Mark: Creative Good almost never hires people with formal training in information architecture or usability, unless they show an eager willingness to learn a new way to look at technology. No, we don't break things down into information architecture and usability problems; everything we see is a customer experience issue. We simply teach our employees to see technology through the eyes of a customer. Once our consultants go through our customer experience training program, they're ready to handle just about any important issue on a site. Given some time to gain experience, our team members handle these issues as well or better than formally trained information architects or usability professionals.

Lou: OK, here's a long (and even more contentious) question, so please bear with me. We both recently participated in a CHI-WEB thread that debated the value of how tabs are labeled on the Toys'r'Us web site.


The CHI-Web thread debated whether or not Pokemon and X-Men should have been included in the tabs. Yes, we all really do need to get a life...

I argued that mixing apples and oranges in the tabs probably confused users. You said that "groupings, like many information schemes, can be helpful, but they must be subservient to getting the right things in front of the user in ANY order, whatever order is best for the customer's goals." I don't know that many information architects would disagree, so I was surprised with your later contribution to the thread:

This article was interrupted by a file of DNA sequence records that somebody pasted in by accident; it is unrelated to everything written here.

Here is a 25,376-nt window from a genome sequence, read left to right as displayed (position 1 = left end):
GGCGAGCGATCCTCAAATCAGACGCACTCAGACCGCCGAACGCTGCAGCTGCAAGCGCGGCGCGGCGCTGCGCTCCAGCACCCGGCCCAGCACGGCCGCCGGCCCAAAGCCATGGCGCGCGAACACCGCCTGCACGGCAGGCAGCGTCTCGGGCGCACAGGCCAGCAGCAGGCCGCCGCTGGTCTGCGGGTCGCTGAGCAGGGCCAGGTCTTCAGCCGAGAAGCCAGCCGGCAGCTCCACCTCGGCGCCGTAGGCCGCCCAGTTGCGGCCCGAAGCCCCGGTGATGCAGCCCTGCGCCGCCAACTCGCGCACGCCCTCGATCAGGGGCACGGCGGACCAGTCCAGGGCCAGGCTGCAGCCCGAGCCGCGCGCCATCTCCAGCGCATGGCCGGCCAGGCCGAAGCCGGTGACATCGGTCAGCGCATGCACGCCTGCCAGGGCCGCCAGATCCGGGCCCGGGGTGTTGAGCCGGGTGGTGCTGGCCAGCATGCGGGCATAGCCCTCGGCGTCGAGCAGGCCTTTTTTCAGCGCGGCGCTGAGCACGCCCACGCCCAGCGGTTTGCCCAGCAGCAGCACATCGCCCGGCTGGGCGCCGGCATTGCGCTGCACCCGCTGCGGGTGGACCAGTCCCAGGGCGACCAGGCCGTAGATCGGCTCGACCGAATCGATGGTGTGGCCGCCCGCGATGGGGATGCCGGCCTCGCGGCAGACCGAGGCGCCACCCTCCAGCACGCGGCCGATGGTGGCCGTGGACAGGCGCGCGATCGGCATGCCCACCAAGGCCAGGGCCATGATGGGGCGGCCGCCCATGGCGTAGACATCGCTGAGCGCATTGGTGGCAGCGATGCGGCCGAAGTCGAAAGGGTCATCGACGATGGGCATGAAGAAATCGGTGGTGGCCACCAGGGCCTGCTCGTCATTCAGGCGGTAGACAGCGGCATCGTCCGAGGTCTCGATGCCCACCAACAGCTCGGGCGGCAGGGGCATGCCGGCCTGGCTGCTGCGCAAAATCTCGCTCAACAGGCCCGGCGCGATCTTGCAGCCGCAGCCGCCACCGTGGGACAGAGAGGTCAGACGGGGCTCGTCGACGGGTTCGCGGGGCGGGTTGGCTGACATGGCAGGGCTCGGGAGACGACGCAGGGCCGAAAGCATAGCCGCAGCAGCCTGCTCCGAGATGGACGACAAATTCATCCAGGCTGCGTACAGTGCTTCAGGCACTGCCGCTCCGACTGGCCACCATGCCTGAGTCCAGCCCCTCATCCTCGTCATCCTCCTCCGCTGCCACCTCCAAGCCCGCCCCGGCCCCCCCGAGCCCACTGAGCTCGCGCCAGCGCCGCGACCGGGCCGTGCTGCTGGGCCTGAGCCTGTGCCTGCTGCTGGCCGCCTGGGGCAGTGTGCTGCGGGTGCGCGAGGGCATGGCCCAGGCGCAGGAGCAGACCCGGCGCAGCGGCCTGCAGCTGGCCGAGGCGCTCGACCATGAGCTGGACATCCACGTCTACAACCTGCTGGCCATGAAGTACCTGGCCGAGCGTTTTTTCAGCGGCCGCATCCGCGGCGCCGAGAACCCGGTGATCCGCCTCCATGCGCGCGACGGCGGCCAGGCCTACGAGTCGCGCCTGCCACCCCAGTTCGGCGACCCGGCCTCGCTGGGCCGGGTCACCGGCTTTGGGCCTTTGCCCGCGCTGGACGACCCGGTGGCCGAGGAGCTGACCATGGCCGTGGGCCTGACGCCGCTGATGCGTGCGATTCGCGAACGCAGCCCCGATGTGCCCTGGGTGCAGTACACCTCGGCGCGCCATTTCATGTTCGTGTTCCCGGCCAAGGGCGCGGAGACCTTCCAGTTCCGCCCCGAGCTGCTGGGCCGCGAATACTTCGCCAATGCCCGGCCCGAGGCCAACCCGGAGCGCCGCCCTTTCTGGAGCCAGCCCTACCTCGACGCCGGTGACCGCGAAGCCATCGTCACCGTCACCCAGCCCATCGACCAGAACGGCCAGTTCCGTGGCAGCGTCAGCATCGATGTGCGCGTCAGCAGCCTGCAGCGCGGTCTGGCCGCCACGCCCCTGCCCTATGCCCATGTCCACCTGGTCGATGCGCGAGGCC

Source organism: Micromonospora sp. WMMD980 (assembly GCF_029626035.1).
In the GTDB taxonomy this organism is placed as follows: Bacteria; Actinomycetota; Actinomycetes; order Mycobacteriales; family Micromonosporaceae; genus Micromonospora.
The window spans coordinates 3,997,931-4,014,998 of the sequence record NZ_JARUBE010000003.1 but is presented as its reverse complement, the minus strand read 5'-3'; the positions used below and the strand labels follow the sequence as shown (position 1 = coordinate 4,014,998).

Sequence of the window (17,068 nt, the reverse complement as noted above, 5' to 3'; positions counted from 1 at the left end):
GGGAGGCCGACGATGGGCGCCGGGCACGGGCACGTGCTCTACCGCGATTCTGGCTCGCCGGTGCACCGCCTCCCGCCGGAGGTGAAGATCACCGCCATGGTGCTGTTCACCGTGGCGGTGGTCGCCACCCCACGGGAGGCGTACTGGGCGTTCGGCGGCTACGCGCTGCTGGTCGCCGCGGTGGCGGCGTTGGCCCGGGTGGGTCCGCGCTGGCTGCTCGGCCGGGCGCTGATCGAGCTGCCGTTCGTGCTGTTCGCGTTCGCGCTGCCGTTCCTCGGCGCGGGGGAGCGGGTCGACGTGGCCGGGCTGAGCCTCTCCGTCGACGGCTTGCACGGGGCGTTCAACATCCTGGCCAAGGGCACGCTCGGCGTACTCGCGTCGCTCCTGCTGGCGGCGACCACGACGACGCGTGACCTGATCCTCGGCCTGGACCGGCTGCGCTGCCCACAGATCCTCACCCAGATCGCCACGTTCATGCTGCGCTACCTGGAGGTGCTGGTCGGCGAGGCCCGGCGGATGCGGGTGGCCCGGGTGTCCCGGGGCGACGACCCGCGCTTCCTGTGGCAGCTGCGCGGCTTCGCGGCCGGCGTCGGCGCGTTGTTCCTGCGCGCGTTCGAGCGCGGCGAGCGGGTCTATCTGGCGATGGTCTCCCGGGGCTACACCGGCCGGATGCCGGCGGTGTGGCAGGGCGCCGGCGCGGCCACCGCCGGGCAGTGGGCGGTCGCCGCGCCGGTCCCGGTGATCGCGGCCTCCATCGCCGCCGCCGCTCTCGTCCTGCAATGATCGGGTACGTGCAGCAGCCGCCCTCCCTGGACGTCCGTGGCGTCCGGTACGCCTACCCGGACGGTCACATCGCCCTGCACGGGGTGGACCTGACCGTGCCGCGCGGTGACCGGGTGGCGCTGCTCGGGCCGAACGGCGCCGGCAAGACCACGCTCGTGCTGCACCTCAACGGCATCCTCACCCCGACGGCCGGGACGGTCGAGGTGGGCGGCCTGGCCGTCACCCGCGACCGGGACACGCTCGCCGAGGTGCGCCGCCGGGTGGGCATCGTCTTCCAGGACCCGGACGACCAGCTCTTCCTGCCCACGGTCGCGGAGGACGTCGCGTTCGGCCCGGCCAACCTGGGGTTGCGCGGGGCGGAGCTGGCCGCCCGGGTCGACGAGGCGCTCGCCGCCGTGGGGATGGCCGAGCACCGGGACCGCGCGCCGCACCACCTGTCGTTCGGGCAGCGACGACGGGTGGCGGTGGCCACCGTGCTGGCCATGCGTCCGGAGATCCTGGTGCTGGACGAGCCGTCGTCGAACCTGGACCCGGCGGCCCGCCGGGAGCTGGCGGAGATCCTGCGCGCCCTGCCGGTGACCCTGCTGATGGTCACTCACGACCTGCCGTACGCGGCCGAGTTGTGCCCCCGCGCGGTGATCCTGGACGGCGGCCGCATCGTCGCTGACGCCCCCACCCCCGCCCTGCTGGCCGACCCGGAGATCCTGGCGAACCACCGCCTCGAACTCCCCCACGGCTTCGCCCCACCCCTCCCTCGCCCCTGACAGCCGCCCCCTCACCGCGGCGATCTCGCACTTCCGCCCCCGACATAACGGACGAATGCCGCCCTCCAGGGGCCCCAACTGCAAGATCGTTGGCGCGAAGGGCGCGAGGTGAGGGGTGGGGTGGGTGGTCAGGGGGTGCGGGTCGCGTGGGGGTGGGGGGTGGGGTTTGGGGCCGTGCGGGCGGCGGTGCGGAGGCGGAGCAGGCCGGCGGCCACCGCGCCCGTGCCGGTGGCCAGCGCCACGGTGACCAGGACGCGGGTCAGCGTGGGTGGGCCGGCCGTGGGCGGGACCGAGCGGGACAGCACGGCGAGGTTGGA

"Many information architects tend to base their work on a strict view of navigation elements-period. It's much more effective to take a holistic view of the customer experience, so that yes, we pay some attention to information architecture, but we're also flexible to take into account the merchandising strategy, or the marketing, or any number of inputs that IAs don't pay enough attention to."

Ouch! Is it really your experience that information architects are inflexibly focused on navigation at the expense of everything else? And if so, how is it that we can be so blind to all the other factors that impact users' ability to find the information they need?

Mark: What do you mean, "I don't know that many information architects would disagree"? ;) You disagreed explicitly in your first comment on the thread:

"We group things for a reason. But by mixing apples and orange so much, the Toys'r'Us main page seems to risk losing the value in any of its groupings... My gut is that this is a classic case of calling a bug a feature; I have huge respect for Creative Good, but I've got to disagree with them here."